If Villa Emo can be seen as a substantial temple to agriculture, then Villa Barbaro is a graceful tribute to Humanist intellectual pursuits. Having supplied the illustrations for Daniele Barbaro’s edition of Vitruvius (Venice 1556) – a book that served as a standard architectural reference work until well into the 18th century – Palladio was in tune with the ideals of brothers Marcantonio and Daniele Barbaro. Every element in their villa is a perfect alliance between beauty and practicality. ‘The spring [behind the house] forms a pool that can be used for fishing,’ wrote Palladio. ‘The water separates from here onwards. It flows into the kitchen and then, when it has watered the gardens, which lie to the left and right of the road that leads gradually up to the house, into two drinking troughs on the public highway.’ The stand of trees surrounding the pool shelters the villa from winter winds and provides cooling shade in the summer. The family of the current owner, Diamante Luling Buschetti, bought the estate in 1934. Her parents lived in the villa, taking their morning breakfast in the Bacchus room, the ceiling of which is swimming with the glories of a drunken shepherd’s dream. The spontaneous, flowing brushwork of Paolo Veronese’s frescos brings freshness and life to the witty trompe l’oeil – a dimpled child in a doorway, a cat curled up in a corner, a smiling Lady Barbaro with her pet dog (which bears a passing resemblance to Thelma, one of the 12 rescued mongrels that now roam the grounds) watching from a balcony. ‘The frescos are full of light and humour. This is the extraordinary charm of this house,’ says Vittorio Dalle Ore, Diamante’s husband. Palladio returned to the estate in 1580 to oversee the building of a chapel. He died on 18 August 1580 during the course of this work.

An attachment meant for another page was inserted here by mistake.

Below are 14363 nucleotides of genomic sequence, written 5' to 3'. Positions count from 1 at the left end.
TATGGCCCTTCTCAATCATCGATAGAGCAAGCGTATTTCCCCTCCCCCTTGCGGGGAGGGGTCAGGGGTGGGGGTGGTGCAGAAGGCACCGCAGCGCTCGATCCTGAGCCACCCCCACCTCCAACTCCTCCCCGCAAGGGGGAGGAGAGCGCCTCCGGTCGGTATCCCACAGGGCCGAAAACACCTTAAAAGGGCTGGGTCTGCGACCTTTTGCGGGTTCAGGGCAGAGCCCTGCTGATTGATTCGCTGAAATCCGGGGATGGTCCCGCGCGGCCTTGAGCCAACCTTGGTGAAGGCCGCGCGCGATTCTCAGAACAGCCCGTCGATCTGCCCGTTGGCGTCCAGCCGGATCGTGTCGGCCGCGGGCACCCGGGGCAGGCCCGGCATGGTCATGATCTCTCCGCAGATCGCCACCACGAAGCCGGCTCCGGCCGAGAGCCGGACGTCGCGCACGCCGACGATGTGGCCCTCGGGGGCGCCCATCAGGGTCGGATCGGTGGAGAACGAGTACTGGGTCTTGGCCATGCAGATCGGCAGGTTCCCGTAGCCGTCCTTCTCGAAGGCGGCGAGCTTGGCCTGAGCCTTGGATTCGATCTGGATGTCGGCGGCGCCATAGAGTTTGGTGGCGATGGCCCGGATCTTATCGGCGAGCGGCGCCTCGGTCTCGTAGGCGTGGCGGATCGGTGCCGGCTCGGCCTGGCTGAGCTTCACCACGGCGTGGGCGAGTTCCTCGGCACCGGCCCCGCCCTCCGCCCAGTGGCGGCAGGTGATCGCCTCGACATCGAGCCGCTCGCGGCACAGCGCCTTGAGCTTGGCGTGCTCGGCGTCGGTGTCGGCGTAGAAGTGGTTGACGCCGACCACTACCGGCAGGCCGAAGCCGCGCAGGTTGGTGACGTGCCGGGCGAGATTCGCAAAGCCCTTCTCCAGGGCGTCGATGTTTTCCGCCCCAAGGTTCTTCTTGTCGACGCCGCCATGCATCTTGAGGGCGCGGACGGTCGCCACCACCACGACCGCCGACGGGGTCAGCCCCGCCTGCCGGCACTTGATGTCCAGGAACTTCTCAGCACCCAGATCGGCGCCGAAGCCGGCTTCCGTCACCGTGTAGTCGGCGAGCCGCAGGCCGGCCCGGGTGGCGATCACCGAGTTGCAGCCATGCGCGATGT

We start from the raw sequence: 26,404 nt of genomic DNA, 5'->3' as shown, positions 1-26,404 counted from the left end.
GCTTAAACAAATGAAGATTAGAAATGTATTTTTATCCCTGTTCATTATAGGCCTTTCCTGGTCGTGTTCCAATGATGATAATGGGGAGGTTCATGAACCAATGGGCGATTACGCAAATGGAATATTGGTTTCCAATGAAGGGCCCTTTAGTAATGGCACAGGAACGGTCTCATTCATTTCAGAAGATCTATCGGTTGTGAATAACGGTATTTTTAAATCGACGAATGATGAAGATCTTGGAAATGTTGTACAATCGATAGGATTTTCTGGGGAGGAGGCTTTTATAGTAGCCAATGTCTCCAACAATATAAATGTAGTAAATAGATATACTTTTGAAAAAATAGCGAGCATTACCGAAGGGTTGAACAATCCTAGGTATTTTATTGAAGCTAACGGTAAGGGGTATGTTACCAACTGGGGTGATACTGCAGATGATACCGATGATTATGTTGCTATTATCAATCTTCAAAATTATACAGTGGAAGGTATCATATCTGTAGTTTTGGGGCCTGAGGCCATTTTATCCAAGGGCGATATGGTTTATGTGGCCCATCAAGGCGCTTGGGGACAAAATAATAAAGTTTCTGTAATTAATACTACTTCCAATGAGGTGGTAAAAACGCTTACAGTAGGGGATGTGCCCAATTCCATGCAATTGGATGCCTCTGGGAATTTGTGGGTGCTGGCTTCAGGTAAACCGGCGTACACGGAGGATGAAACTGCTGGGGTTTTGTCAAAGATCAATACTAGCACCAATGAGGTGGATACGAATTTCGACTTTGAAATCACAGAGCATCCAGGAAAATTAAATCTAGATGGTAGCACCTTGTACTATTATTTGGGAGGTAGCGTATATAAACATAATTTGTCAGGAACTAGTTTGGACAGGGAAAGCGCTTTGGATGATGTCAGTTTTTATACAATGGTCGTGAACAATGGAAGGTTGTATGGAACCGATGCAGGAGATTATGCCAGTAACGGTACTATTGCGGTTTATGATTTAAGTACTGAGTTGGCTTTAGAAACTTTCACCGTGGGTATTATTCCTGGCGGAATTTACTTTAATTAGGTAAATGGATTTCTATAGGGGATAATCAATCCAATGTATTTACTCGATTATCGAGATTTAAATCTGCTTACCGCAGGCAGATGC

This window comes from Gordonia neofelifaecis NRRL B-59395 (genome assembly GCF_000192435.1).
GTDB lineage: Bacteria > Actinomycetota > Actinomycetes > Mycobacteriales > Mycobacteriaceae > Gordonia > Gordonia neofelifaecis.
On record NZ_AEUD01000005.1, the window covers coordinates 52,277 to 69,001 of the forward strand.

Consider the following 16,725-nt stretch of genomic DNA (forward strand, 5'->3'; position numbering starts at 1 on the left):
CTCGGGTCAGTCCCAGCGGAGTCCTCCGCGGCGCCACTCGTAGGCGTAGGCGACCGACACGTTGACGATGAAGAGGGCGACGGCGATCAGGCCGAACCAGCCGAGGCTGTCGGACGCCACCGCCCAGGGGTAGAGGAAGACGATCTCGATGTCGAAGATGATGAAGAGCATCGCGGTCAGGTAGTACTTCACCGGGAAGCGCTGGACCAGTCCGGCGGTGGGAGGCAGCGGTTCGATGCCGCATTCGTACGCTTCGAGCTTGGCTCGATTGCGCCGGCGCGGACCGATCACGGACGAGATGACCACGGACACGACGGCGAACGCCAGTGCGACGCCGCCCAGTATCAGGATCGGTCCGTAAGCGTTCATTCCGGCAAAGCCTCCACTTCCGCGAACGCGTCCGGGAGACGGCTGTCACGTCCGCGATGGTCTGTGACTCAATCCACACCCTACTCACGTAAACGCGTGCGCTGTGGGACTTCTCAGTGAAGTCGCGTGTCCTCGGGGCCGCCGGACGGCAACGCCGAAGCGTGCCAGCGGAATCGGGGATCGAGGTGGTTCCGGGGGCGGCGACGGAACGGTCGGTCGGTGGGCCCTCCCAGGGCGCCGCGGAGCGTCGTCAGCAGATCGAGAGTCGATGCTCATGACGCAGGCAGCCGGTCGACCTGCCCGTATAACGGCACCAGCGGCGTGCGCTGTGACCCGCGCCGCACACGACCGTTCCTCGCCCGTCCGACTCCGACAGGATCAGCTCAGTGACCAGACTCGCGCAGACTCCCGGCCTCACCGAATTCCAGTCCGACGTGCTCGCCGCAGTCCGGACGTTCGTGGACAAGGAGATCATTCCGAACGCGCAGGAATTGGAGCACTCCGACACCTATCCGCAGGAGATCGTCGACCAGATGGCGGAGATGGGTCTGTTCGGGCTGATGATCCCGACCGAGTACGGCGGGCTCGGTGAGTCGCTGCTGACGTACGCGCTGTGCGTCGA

‘A unified and perfect body’
The sublime grace of Palladio’s villas are created by precise mathematical calculations. He even calculated the correct number of flutes on a Corinthian column (24) and the width between these flutes (one third as wide as the flutes themselves). ‘Beauty’, he wrote, ‘derives from beautiful shapes and from the harmonious matching of the whole to the parts, the parts to each other and the parts to the whole, so that the building has the appearance of a unified and perfect body. After all, one part must harmonise with the next, and all the parts must be absolutely necessary if one is to accomplish what one has set out in search of.’ The sensation of harmony that arises from viewing a villa designed by Palladio is palpable.
‘There are the villas of Palladio and then there are neo- Palladian style villas,’ says Giancarlo Vettorello, director of the Consorzio Tutela Prosecco Conegliano Valdobbiadene. ‘But Palladio is the original, the real thing… just as Prosecco DOC is the original. There may be other wines made from the same grape in other parts of Italy, but they don’t have the special character, the easy affability of our wines.’
The vineyards of the Prosecco DOC zone, lying between the Dolomites and the Adriatic, have an unusually mild mesoclimate that allows the Prosecco grapes to ripen slowly. After much experimentation, it has been determined that the Charmat method (in which the second fermentation takes place in tank rather than in bottle) is the best system for making the wine sparkling while maintaining the tangy green-apple and delicate apricot notes of the variety. The most popular style of sparkling Prosecco is the decidedly fruity Extra Dry. Those in the zone swear it goes with practically any subtly flavoured food or celebratory occasion. Dry versions are excellent with mushroom tarts and radicchio risottos. Brut Prosecco, the driest style, is a satisfying apéritif. The wines of the tiny subzone of Cartizze (near Valdobbiadene) are richer than other Proseccos because the grapes are usually harvested later here. Refreshing and lightly sweet, Cartizze is often paired with desserts, particularly fruit tarts.
Prosecco remains a popular apéritif in Venice and much of the Veneto. It also sells very well in France – a fact that makes the producers very proud. ‘Prosecco is not like Champagne. It has its own unique character. There is nothing like it in France or anywhere else,’ affirms the Consortium’s director with missionary zeal. Not as austere or serious as Champagne (nor as expensive), Prosecco has a light-hearted yet refined grace, making it – like Palladio’s masterpieces – one of the perfect expressions of what was once La Serenissima and is now one of the most culturally developed parts of il bel paese. When you pour your next glass of Prosecco DOC, pause a while to watch its fine bubbles rising like Palladian columns in the glass.